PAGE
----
Whit’s End: To everything, there is a season
“Every evening sky an invitation
To trace the patterned stars”
Last night I was on the phone with my sister as I parked in front of my home. I stepped out of the car, lifted my eyes and gasped.
“Cheryl, I wish you could see all these stars. If I laid on the ground, I bet I could count 100 in a minute.”
She sighed with what I suspect was a touch of envy. Glenwood Springs may be Garfield County’s biggest city, but it’s tiny in comparison to her metropolitan area of 1.5 million. That means the light pollution here is minuscule, as well, and it results in beauty unlike what I’ve experienced before.
“Still I notice you when change begins
And I am braced for colder winds
I will offer thanks for what has been and what’s to come”
Cheryl is braced for something of a change herself. Next weekend marks her 30th birthday. Days later, she’ll close on the sale of her first house. Cheryl, her husband and their three children will move into their second, larger home. It’s spacious enough for the kids to spread out and for my 8-month-old niece to have her own room. They’ll also be a five-minute drive from our parents, which is sure to make everyone’s lives immeasurably easier.
Perhaps there’s some symbolism in how closely Cheryl’s milestones align with the change of season.
“And everything in time and under Heaven
Finally falls asleep
Wrapped in blankets white all creation
These seasonal shifts — whether metaphorical or literal — aren’t always welcome. This year in the throes of winter, my family experienced death. My sister Cristin died, unexpectedly, at age 34.
The two months since have been marked by sorrow and confusion. And yet, the world continues to inspire joy. Cheryl and I have discussed how wrong it feels to experience happiness after such loss.
And yet, that’s the privilege of life. Loss shapes us, but we’re able to define our days. The morning after I learned Cristin died, I drove to Aspen for a pair of meetings. My world permanently shifted the night before, and yet the earth around me was almost blindingly beautiful. Everything and nothing had changed on that bluebird day.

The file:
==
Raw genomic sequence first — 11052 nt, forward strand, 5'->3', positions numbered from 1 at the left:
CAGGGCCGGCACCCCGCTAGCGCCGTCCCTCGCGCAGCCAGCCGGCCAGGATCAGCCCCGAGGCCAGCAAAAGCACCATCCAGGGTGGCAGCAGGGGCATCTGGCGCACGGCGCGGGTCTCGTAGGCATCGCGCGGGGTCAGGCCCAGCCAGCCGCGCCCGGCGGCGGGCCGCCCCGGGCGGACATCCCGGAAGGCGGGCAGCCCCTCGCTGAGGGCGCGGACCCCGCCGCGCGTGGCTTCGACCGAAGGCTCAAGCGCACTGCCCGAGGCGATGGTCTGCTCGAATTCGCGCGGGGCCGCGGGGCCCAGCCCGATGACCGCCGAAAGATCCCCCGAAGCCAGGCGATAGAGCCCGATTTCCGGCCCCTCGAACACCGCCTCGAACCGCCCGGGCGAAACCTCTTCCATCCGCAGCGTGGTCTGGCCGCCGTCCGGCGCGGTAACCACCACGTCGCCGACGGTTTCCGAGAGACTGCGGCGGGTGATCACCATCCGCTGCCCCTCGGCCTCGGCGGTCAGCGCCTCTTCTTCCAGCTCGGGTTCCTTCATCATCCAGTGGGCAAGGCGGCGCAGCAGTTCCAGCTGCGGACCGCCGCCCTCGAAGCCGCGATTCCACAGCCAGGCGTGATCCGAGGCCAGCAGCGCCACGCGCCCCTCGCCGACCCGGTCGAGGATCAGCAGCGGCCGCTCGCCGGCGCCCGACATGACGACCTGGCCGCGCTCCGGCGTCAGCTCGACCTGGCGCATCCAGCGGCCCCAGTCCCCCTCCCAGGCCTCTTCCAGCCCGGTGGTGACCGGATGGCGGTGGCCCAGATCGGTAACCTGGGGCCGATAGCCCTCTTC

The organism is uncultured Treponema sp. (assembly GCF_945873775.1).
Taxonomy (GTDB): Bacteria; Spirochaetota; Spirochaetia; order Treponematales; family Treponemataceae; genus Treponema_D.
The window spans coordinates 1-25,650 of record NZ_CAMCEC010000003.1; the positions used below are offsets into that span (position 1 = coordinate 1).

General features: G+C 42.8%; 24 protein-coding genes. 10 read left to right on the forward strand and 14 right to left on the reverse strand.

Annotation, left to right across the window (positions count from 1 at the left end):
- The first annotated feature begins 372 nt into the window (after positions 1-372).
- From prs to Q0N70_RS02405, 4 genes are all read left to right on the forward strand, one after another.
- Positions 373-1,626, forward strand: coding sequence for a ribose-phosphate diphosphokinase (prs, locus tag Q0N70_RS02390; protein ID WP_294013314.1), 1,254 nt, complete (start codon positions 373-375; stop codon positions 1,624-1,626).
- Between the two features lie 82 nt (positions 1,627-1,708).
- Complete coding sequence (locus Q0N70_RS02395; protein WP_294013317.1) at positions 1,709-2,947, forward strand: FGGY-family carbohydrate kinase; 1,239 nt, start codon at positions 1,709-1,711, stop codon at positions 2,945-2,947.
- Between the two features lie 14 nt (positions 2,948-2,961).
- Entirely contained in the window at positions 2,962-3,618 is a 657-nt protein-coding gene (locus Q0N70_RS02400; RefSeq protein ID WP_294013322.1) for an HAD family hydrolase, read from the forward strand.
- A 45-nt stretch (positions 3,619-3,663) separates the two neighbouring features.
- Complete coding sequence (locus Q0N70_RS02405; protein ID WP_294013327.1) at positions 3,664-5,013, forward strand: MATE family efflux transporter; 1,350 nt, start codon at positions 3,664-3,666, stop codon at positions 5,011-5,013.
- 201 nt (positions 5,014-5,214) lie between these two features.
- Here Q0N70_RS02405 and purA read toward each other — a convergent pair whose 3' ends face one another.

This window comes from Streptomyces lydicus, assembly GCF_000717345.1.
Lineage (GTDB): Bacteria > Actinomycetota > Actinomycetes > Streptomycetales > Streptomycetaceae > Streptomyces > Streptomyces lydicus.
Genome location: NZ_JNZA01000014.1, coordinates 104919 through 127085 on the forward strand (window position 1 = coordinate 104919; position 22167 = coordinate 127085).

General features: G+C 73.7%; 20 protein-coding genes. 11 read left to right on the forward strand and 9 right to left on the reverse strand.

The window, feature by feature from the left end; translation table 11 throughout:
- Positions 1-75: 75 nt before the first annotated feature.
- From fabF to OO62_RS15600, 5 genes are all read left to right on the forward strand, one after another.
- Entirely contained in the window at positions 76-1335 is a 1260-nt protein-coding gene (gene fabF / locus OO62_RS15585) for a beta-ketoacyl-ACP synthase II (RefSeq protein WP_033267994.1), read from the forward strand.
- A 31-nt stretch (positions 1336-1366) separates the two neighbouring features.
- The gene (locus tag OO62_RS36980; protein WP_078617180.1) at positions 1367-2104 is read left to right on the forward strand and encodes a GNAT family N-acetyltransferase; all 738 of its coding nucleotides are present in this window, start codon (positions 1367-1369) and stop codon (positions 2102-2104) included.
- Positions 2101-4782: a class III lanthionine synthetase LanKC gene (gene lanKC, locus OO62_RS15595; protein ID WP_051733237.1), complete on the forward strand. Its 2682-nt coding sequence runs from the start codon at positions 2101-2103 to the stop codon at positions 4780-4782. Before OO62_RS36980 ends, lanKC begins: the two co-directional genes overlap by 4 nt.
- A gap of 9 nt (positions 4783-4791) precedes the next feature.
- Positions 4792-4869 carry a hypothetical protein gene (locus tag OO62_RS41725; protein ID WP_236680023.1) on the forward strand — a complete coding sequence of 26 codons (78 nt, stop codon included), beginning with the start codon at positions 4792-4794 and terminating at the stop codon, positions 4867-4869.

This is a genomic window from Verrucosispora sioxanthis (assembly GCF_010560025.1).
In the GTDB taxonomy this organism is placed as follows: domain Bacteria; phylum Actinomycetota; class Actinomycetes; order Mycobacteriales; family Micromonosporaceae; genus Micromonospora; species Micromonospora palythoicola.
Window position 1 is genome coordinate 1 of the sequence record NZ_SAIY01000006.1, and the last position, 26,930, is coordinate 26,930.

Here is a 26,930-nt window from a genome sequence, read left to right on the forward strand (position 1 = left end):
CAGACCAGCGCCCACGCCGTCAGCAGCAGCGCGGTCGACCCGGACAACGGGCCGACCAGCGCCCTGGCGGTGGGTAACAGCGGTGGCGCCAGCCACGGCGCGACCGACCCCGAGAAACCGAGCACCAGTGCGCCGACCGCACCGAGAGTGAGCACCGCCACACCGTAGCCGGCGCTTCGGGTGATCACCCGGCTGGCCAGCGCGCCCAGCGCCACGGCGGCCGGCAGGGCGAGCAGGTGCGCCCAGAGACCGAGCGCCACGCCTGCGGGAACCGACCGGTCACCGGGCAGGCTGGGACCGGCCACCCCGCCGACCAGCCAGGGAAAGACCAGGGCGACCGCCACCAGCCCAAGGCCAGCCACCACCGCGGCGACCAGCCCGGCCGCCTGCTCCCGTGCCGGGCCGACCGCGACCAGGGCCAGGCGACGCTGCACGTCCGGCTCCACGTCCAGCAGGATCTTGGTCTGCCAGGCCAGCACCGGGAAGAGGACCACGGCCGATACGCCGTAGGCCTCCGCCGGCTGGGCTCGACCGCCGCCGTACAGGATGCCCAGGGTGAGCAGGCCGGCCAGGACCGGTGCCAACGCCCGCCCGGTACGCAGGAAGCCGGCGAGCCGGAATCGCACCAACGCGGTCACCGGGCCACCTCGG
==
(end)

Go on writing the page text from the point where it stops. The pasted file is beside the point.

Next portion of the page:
“And everything that’s new has bravely surfaced
Teaching us to breathe
And what was frozen through is newly purposed
Turning all things green”
The days are longer now, and the sun illuminates another change of season. For my family, it’s the first without Cristin’s sense of humor or flair for the dramatic. It’s also the start of Cheryl’s third decade. It’s the last brand-new season my niece Molly, a summer baby, will experience before her second trip around the sun. It’s my first spring in Colorado, and already my calendar is filling with camping and climbing trips.
Spring symbolizes rebirth. As we carry the bleak days gone by in our memories and their effects in our bodies, we step into the promise of each new day. And as we walk forward, I hope my family and yours can lean into the hope of each new season.
“So it is with you and how you make me new
With every season’s change
And so it will be as you are recreating me
Summer, autumn, winter, spring.”
—Nichole Nordeman, “Every Season”
Carla Jean Whitley often turns to Coloradan Nichole Nordeman’s “Every Season,” excerpted here, when the winter solstice approaches. This year, it’s on her mind as spring arrives. Reach Carla Jean at firstname.lastname@example.org.
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